Maniac attempts to instil fear in the police officers by reminding them that the potential results of his inquiry could be a national scandal that would disgrace the police: “Scandal is the fertilizer of social democracy … people can let of steam, get angry, shudder at the thought of it … and they get more and more angry, and then, BURP! A little liberatory burp to relieve their social indigestion.”(Fo, 202). Fearing a potential loss of position or forced resignation, the police officers try their best to cover up their misconduct, which leads to greater errors on behalf of the police (though much to the Maniac’s enjoyment). Paulina continues her aggression and threats of violence to build fear in Miranda- fear for his life. His fear keeps him compliant and forces him to do things he would not have done if her were in a position of liberty, namely provide the confession- an item necessary for Paulina’s desired justice.
Lastly, Paulina and the Maniac suffer from personal corruption, just as their oppressors had previously. However, it is first important to note that the Maniac, like other Italian anarchists were victims of the corruption of the Italian police at the time, namely unethical interrogations and covered-up deaths. Similiarly, Paulina was a victim of a corrupt dictatorship whose secret police (and doctors like Miranda) committed crimes against the country’s own people.
Though in their quest for justice, both Paulina and Maniac experience corruption. Paulina’s corruption is evident in her treatment of Miranda. She did not respect his rights as a suspects, subjecting him to cruel and unusual punishment and not granting him the legal rights he deserves as a citizen of a democracy. This constitutes corruption, since these are the very values Paulina was fighting for under the dictatorship. Likewise, in An Accidental Death of an Anarchist Maniac’s corruption is in the form of deceit and impersonation- the same unethical techniques that the Italian police used in dealing with suspects. In his attempt to reveal the corruption of the police, the Maniac is employing the same corrupt means.
Therefore, true justice could not be served since Paulina and the Maniac used the same unjust means as their oppressors to bring about justice. However, justice to Paulina and Maniac is not necessarily the same as “true justice”. In their case, justice is more vindictive, a result of resentment, with the goal being revenge. The failure of this kind of justice can be explained through Nietzsche’s master-slave morality. The master is typically the one with power and displays characteristics such as egoism, pride, self-direction, a will to experiment, express anger directly as well as value hierarchy. In these works, the police and Dr. Miranda exhibit master morality.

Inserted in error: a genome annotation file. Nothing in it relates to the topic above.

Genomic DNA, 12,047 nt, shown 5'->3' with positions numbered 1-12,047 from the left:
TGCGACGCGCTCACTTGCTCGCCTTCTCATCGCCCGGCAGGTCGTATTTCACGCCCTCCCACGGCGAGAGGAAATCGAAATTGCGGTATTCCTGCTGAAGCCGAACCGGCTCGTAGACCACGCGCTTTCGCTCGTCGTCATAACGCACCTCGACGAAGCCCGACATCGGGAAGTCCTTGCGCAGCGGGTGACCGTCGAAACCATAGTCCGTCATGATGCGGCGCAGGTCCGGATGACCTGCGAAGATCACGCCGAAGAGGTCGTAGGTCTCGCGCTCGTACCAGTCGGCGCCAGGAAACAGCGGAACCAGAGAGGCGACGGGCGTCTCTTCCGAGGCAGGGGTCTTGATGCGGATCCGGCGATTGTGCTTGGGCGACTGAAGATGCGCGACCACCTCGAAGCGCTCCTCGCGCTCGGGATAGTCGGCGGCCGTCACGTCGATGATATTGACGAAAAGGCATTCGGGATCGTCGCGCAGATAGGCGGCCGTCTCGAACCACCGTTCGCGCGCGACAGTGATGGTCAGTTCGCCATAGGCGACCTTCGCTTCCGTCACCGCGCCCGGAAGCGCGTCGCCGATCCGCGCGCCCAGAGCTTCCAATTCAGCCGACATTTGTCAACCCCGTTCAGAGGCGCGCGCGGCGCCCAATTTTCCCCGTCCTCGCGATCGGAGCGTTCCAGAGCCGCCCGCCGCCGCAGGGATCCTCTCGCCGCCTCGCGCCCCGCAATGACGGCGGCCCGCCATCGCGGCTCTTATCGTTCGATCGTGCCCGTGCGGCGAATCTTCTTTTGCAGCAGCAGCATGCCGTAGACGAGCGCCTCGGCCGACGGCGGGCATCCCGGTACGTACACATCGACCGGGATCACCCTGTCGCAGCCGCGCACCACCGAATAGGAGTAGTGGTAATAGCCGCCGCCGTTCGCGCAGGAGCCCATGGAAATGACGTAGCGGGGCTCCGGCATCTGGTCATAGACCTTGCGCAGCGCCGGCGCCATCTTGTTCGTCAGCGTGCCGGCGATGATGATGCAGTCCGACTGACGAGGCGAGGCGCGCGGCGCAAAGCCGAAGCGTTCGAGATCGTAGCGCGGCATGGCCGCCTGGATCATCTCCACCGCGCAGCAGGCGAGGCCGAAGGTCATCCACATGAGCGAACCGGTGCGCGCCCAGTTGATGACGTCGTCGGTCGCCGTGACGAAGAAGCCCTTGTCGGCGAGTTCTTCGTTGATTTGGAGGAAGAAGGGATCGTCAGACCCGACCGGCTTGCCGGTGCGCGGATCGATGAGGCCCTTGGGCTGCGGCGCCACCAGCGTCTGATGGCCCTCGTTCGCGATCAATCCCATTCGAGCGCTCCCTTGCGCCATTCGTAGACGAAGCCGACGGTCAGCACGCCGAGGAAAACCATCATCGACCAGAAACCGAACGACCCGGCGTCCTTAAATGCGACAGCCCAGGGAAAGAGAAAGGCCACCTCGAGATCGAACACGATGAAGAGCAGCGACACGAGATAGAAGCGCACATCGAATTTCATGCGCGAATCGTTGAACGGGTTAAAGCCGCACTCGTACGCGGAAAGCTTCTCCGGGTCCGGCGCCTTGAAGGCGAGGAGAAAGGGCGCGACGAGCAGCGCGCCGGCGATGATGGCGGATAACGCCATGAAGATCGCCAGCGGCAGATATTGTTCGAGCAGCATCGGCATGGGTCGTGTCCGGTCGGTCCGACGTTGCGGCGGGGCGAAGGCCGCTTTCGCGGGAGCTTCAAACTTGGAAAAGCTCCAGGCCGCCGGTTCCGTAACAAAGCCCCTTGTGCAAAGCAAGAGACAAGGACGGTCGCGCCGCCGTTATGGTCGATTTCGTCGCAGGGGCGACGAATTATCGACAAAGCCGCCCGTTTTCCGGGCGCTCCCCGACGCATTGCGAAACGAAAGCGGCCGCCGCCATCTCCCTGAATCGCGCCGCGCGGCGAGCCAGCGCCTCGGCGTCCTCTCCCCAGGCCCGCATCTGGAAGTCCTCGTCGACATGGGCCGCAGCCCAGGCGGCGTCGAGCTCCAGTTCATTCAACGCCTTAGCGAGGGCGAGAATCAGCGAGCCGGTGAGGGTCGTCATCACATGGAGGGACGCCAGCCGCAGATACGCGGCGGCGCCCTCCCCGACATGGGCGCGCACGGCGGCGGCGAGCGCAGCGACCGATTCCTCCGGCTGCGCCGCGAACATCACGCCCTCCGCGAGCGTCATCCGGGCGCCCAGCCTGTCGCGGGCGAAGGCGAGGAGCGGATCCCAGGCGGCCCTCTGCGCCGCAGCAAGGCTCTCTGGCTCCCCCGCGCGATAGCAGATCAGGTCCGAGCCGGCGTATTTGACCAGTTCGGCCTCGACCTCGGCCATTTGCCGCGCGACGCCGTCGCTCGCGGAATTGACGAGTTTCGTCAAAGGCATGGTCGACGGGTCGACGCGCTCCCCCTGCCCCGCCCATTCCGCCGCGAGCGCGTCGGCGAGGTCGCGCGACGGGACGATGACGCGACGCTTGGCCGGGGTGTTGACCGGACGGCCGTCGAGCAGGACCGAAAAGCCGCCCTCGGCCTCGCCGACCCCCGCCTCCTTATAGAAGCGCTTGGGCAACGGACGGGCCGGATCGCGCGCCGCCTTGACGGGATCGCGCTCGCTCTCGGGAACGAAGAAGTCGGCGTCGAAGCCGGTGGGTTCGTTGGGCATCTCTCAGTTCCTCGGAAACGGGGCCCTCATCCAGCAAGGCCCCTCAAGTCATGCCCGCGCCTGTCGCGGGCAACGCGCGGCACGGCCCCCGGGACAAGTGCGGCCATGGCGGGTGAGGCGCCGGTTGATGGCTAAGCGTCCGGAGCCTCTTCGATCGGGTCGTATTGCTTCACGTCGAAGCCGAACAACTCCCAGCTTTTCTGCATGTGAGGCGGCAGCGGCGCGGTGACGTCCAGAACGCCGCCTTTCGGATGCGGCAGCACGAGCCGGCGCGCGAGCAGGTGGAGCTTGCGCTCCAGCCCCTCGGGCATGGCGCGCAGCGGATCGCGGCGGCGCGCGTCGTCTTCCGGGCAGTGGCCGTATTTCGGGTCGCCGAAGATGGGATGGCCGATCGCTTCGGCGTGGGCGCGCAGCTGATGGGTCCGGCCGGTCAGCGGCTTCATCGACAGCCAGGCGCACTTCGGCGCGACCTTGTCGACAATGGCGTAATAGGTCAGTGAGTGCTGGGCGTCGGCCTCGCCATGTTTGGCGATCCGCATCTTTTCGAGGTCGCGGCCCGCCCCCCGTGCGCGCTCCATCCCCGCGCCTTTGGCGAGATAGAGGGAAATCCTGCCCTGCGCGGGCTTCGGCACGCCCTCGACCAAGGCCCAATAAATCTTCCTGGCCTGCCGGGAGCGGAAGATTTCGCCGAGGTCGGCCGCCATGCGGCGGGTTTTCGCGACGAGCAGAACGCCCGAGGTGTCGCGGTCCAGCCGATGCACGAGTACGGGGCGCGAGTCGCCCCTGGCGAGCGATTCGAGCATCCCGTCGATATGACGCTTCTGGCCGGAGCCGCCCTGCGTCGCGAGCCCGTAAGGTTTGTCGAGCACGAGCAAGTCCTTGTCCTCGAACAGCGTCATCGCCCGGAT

However, the focus of these plays is on the slave, the resentful victim of the master, in this case Paulina and Maniac. Slave morality originates in the weak, it is a reaction to oppression, and it seeks to make the masters slaves- which explains the reversal of roles of Paulina and the Maniac and their oppressors. Though when the slave takes power, they do so with vindictiveness for the strong, with a jealousy to enslave them as some form of revenge. Paulina’s vindictiveness for the masters is demonstrated in this extract: “Out there you bastards may still give the orders, but in here, for now, I’m in command.” (Dorfman, 21). However, Nietzsche notes that the slave’s attempt to bring justice to the masters by taking power always fails because their motives are based on a desire for revenge.
Based on this, Paulina’s supposed achievement of justice for her oppressor was a failure, or at least not true justice for the reasons of employing the same unethical means as her oppressor to force out a confession and basing her quest for justice on a revengeful and vindictive attitude she held towards Miranda. She might have begun her stage of self-healing, but she did so without bringing true justice to her oppressor. In the case of Maniac, he himself knew that a public police scandal would never change anything and never saw a change in the actions of the police thanks to his “accidental” death. Clearly the desired justice was never served in his case either, and for the same reasons that were behind the failure of Paulina’s attempt at justice. In many respects, these results most likely face all victims-turned masters as they are often consumed by revenge or just end up repeating the same actions of their oppressors, thus continuing the cycle of injustice.